One small problem. NZTA have not said how their giant interchange at the current Neilson Street interchange would not impact on the Onehunga Foreshore park given how the giant Waterview Interchange on the North Western Motorway affected the causeway along there. With Waterview the North Western has been extended from three to four lanes (if not 5 in some cases) across the causeway with no bus way being built. This expansion is to handle the traffic moving to and from State Highway 20 which will soon join SH16 at Waterview.
The East West Link would follow a similar premise as to Waterview with a four lane highway dumping traffic onto SH20 at Onehunga. The area already gets congested with three lanes each way so you are telling me NZTA won’t build that fourth lane which would cut right into the Foreshore park? Talk about dumping industrial traffic into a parking lot of an existing motorway.
In any case while the East West Link interchange might very well not touch the Onehunga Foreshore project it definitely still paves asphalt down the foreshore of the Mangere Inlet.
Given the relative Benefit Cost Ratio of this current proposal of the East West Link is -0.3 (in comparison to Option B) I would like to see NZTA justify an environmentally destructive project that has a BCR showing it would cost and have no technical benefits at all (which is what a negative BCR demonstrates). This is in comparison to to Option B for the East West Link that uses existing infrastructure yet had a BCR of 2.7 (in comparison to Option A) suggesting high benefits to the area in terms to costs experienced.
Transport Blog’s Costs, benefits, and East-West Connections outlines the true suggestive Benefit Cost Ratios of NZTA’s East West Link options.
I’ve ranked the options from least to most expensive:
- Option A has total costs of $200 million and total benefits of $850 million. Consequently, it has an incremental BCR (relative to spending nothing) of 4.3. In other words, Option A seems like a good project.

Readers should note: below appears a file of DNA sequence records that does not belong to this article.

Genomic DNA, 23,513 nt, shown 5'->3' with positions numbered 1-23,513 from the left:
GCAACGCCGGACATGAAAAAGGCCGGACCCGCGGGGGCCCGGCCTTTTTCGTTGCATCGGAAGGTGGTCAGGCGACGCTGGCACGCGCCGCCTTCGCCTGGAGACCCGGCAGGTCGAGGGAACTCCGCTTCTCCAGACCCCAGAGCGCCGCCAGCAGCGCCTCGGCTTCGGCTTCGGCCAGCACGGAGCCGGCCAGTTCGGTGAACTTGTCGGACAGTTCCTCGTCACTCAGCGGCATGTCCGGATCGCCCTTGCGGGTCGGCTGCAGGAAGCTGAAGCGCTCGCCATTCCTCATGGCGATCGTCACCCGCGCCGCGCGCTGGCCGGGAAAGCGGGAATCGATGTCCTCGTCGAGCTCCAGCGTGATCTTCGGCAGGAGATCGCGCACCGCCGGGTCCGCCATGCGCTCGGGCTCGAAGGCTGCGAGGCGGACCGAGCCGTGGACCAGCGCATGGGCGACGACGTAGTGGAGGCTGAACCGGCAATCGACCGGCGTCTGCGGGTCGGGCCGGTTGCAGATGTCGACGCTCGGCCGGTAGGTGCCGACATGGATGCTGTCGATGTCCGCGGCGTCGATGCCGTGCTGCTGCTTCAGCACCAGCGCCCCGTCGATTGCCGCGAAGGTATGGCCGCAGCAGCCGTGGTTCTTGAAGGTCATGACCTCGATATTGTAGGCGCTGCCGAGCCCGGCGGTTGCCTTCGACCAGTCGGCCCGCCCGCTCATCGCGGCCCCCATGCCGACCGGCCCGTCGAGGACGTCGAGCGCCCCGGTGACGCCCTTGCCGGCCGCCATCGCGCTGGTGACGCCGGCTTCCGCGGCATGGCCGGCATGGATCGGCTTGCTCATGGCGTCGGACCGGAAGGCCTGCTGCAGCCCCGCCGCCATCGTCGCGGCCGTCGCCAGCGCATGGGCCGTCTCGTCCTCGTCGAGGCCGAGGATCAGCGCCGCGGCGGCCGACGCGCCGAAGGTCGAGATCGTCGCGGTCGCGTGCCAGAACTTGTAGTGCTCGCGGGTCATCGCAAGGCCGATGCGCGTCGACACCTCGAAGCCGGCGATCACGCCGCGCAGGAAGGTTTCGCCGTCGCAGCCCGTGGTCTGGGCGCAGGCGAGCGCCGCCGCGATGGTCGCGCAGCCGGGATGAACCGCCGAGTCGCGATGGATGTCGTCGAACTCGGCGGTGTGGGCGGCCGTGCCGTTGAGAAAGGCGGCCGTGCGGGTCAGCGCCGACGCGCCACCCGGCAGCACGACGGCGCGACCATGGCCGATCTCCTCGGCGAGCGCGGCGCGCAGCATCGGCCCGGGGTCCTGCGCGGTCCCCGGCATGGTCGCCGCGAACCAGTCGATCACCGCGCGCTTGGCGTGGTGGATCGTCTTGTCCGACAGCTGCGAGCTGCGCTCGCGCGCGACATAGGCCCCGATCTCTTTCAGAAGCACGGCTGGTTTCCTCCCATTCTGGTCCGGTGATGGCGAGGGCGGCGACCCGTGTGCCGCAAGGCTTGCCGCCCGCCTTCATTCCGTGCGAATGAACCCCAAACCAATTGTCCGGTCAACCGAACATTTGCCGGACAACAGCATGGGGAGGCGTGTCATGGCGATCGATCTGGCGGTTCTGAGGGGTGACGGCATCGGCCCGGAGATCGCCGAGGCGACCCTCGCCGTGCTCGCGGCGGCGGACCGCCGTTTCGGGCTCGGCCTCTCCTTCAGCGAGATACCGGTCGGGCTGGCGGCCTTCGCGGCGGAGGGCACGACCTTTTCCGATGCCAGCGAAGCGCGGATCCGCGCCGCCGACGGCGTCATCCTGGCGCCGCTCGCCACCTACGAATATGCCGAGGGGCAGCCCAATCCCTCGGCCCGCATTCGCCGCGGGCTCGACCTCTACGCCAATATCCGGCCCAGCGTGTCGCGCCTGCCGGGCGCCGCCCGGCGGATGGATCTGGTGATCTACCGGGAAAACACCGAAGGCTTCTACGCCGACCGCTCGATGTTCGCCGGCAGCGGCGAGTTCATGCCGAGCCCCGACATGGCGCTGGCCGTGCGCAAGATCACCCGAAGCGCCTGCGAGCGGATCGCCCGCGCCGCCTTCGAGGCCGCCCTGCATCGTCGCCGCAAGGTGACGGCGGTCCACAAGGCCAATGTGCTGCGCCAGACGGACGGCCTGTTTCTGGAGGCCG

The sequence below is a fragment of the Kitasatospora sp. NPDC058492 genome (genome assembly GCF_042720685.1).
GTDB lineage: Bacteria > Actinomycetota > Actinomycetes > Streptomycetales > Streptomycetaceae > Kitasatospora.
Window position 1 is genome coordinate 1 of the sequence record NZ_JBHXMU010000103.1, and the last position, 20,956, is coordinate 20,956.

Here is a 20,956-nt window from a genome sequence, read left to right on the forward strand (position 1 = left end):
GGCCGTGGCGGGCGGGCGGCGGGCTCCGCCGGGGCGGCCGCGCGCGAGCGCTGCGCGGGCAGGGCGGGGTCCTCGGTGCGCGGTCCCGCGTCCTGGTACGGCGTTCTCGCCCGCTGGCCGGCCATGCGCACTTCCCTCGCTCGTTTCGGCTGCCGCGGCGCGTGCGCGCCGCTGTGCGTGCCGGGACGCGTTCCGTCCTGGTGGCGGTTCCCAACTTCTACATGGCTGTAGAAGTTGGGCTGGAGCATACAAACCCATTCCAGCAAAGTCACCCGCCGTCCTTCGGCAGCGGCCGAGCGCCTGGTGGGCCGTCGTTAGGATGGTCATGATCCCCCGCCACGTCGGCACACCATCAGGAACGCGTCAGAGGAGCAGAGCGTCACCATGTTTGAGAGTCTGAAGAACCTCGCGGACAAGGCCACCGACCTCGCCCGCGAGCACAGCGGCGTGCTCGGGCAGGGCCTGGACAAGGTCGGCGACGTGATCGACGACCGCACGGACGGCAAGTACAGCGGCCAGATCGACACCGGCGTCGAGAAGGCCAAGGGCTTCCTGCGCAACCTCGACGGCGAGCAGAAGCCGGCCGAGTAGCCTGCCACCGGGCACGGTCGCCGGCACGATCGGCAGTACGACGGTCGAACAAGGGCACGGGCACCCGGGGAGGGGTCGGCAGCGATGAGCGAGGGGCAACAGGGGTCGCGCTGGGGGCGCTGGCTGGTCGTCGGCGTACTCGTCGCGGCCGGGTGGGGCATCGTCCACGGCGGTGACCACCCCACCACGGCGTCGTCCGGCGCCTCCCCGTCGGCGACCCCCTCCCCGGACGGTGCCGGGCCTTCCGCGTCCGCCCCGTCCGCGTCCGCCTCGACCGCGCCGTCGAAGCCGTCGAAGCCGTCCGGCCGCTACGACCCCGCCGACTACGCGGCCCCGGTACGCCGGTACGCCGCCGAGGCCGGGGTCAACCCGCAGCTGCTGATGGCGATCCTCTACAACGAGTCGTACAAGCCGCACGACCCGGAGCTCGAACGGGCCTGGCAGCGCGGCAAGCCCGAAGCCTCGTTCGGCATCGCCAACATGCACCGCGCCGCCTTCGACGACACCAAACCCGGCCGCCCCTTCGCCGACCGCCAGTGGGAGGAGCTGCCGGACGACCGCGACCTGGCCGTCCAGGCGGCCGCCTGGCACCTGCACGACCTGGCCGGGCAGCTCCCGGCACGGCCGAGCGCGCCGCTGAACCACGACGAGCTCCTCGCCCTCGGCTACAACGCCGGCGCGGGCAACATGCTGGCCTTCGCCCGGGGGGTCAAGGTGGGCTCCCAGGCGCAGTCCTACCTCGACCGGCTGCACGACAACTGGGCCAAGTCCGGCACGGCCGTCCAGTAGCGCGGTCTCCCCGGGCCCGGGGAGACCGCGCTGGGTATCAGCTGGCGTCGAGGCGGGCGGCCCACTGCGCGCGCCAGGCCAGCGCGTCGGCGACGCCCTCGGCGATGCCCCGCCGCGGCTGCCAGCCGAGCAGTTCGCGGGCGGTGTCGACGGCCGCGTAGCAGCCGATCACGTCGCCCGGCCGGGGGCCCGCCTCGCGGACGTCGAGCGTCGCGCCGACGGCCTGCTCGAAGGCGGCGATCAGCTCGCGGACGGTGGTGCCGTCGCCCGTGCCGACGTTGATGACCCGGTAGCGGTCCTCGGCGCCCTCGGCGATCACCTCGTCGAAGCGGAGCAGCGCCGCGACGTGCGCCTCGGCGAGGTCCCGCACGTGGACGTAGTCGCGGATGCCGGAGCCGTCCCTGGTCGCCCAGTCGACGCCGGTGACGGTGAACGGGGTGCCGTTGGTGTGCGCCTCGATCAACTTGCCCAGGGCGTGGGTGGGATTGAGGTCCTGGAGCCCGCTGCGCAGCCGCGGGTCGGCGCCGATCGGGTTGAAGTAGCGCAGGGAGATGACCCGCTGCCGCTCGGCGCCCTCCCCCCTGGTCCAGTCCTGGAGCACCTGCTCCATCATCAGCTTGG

- Option B has total costs of $500m and total benefits of $1650m. This means that it has incremental costs of $300m (i.e. $500m-$200m) and incremental benefits of $800m (i.e. $1650m-$850m). Its incremental BCR, compared to Option A, is therefore 2.7. This suggests that it’s well worth spending the extra money for Option B.
- Option F has total costs of $800m and total benefits of $1550m. Relative to Option B, its incremental costs are $300m and its incremental benefits are -$100m. Its incremental BCR is therefore -0.3.
In other words, if the NZTA were to follow their own economic evaluation manual it shows that Option F is not great value for money. It costs a lot more while actually delivering fewer economic benefits than Option B. Negative BCRs are generally not a positive sign that a project is a good idea.
As for the cost of Option B? Calculated at around $240m as of 2013 (so probably $300m today) with that Incremental BCR at 2.7 (compared to Option A) compared to NZTA’s proposal standing at $1.85b (July 2016) with a BCR of -0.3. (December 2015) (compared to Option B).
Any project with a Benefit Cost Ratio below 1.0 should not proceed (the City Rail Link has a BCR of 1.4) while ANY project with a negative BCR should be illegal to do straight off the bat. Yet NZTA decide to project with a motorway project that has a negative BCR rather than upgrades to existing infrastructure that had a high positive BCR rating.